REVIEW: Madea Ready for Retirement in Madea's Big Happy Family
Writing about certain of Tyler Perry's movies feels more like filing a witness report. Behind the veil of tears and near-pornographic melodrama, For Colored Girls offered a glimpse of where the mogul's creative future might lead. There was much to be said. To watch Madea's Big Happy Family is to be disarmed on several fronts. I was there, I saw what happened, and I am aware of the career-founding success of the franchise, but beyond that everything goes kind of blank.
I could tell you about the plot, I guess. But plots are barely concealed pretense in this kind of storytelling -- it's about familiar beats being hit, the satisfactions of a well-known character moving through a pop-up showcase for their schtick. In this regard, Big Happy Family feels awfully thin. Perry has said he is itching to watch his fatsuit pulled up to the rafters, and retire the shit-talking, violence-prone grandmother he has played for the past decade. For a potential swan song, this Madea is relegated mostly to the wings.
Instead the focus is on her niece, Shirley (Loretta Devine), who is diagnosed with terminal cancer in the first scene. Her doctor is a blue-eyed fox, which means Shirley's pal Bam (Cassi Davis) unleashes the oversexed old lady routine (though I preferred that to the prostate exam humor that followed, complete with the exaggerated latex snap). Bam is a hopeless pothead, a conceit used for bleakly imaginative punch lines when it's not providing a contradiction to the drug-selling woes of Shirley's son Byron (Shad "Bow Wow" Moss). Shirley's other two children form the axis of female evil along which the film's moral center slides. Tammy (Natalie Desselle) is in this hectoring fishwife mold; Kimberly (Shannon Kane) is the sleek dragon woman. Both not only refuse to touch their husbands (Rodney Perry and Isaiah Mustafa, respectively) but actively abuse them, to an extreme presumably meant to build velocity into their comeuppance.
But Lord, it's long in coming. Shirley's attempts to gather her family to tell them she's a few weeks from death result in family chaos so protracted she can't get the words out. Byron's new girlfriend (Lauren London) is a golddigger; his baby mama is an even more horrifying caricature of a ghetto gum-snapper (Teyana Taylor). Both crash every gathering, imposters who nevertheless fit right in. The men are long-suffering, wondering how to placate their miserably mean women as they suck up their abuse. ("What is wrong with women in general?" one asks. "They're trapped in a Tyler Perry film," I reply.) Off on the sidelines is Madea, whom Bam recruits to try and gather the unruly family for the final, climactic dinner.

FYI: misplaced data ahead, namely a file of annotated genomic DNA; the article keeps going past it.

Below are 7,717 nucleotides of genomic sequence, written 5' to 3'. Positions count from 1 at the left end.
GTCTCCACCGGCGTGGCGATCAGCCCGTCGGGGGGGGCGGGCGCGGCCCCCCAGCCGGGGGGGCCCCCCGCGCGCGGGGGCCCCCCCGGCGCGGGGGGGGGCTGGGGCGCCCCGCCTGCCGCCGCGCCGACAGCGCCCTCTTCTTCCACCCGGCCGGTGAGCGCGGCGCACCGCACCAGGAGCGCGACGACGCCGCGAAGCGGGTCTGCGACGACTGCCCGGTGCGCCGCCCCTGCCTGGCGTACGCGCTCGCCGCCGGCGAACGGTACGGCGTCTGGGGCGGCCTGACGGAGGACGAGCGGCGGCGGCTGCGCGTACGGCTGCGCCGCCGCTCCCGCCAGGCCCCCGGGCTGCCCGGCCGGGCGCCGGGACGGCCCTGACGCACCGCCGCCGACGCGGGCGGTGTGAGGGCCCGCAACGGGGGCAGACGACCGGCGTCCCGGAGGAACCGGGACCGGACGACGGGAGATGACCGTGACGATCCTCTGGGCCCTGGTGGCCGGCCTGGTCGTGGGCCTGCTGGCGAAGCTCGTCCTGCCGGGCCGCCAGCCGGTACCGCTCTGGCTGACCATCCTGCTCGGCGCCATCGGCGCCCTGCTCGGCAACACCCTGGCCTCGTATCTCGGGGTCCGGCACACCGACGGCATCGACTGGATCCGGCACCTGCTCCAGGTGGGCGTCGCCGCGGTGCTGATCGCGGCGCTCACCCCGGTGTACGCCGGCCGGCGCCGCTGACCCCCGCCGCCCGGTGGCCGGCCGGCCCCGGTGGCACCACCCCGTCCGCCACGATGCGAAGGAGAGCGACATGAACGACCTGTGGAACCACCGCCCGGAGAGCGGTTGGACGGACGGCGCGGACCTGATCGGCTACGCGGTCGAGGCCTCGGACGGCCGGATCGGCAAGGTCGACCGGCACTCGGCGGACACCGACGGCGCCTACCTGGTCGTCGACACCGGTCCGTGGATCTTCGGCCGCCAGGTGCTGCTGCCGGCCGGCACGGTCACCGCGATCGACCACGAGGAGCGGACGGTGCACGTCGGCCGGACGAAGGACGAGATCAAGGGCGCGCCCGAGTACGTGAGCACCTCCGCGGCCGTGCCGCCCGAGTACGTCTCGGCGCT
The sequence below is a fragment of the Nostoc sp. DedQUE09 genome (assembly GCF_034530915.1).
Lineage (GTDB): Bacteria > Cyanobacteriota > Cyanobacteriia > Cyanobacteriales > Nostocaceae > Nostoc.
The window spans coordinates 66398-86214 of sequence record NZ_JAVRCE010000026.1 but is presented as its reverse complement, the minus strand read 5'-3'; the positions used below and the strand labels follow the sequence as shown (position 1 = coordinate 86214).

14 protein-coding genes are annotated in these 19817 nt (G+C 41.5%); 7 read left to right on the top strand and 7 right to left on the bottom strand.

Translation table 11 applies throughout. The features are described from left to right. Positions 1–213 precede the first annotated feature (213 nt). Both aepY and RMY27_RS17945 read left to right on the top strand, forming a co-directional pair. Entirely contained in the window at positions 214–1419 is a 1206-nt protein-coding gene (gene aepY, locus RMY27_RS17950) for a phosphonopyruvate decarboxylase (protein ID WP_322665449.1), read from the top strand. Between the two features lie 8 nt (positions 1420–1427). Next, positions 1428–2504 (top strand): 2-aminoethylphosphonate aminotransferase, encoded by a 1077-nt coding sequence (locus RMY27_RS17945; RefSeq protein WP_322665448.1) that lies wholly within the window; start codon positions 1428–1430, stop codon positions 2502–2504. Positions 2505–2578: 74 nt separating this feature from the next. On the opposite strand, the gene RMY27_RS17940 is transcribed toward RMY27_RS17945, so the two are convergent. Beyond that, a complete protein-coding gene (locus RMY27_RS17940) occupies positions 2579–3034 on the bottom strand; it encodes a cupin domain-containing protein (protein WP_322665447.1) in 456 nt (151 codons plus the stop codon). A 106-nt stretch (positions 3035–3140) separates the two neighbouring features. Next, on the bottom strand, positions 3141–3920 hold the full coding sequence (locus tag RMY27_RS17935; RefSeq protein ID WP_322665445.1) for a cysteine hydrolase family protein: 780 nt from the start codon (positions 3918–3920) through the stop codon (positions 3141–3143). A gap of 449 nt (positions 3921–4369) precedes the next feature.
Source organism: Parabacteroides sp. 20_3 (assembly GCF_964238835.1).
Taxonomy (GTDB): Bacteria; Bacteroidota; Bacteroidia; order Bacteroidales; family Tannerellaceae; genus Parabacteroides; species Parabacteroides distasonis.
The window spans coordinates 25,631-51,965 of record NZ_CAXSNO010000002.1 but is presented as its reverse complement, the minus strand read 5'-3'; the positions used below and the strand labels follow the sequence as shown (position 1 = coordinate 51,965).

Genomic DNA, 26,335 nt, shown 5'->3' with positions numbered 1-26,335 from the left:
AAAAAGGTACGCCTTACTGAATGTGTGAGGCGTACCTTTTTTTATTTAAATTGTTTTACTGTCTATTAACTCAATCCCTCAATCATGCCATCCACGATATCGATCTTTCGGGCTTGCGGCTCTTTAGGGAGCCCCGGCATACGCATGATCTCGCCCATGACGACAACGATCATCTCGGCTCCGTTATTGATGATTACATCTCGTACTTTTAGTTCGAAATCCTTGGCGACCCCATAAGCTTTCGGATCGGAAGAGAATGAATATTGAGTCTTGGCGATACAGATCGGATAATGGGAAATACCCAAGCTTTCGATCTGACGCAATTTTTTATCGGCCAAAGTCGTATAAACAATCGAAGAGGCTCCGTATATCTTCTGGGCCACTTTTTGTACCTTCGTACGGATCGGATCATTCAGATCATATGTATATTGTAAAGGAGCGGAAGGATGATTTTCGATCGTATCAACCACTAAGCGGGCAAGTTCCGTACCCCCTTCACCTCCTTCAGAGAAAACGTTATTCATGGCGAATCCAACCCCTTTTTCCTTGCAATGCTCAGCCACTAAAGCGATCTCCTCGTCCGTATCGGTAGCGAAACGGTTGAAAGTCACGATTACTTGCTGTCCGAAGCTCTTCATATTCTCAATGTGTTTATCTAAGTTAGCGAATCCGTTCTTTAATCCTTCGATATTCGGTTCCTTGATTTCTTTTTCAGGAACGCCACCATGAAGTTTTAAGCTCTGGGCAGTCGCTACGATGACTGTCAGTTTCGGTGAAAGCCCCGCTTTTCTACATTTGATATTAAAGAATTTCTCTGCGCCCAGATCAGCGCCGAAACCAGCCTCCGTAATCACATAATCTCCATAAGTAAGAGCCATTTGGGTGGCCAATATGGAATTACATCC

As an insult comic, Madea has gone the way of her low-hanging bosom. There's little pleasure in watching her go off, and Perry's direction is reliably drab: Sitcom setups dominate, with strange blown-out lighting occasionally swapped in for the flat tones of a WB soundstage. Even watching her drop the hammer on each of Shirley's children (and appalling grandchildren) feels half-hearted. Madea favors the back of the hand when her admonishments fail, which makes for some pretty dull -- and mildly disturbing -- payoffs. Her moral universe is as disorienting: She drops "prescripture," perhaps facetiously, but avoids Church, and seems above all to follow the path of full disclosure, if only where others are concerned. Maury Povich's DNA circuses feature in the background of an early scene, then seem to invade the film itself. Soap-opera secrets are dropped in a blink, which is all they've earned, and after a tear-yanking finale, several characters end up on the Povich show themselves. Perry is right to yearn to put Madea to bed, even on this bizarrely anticlimactic note: That broad is tired.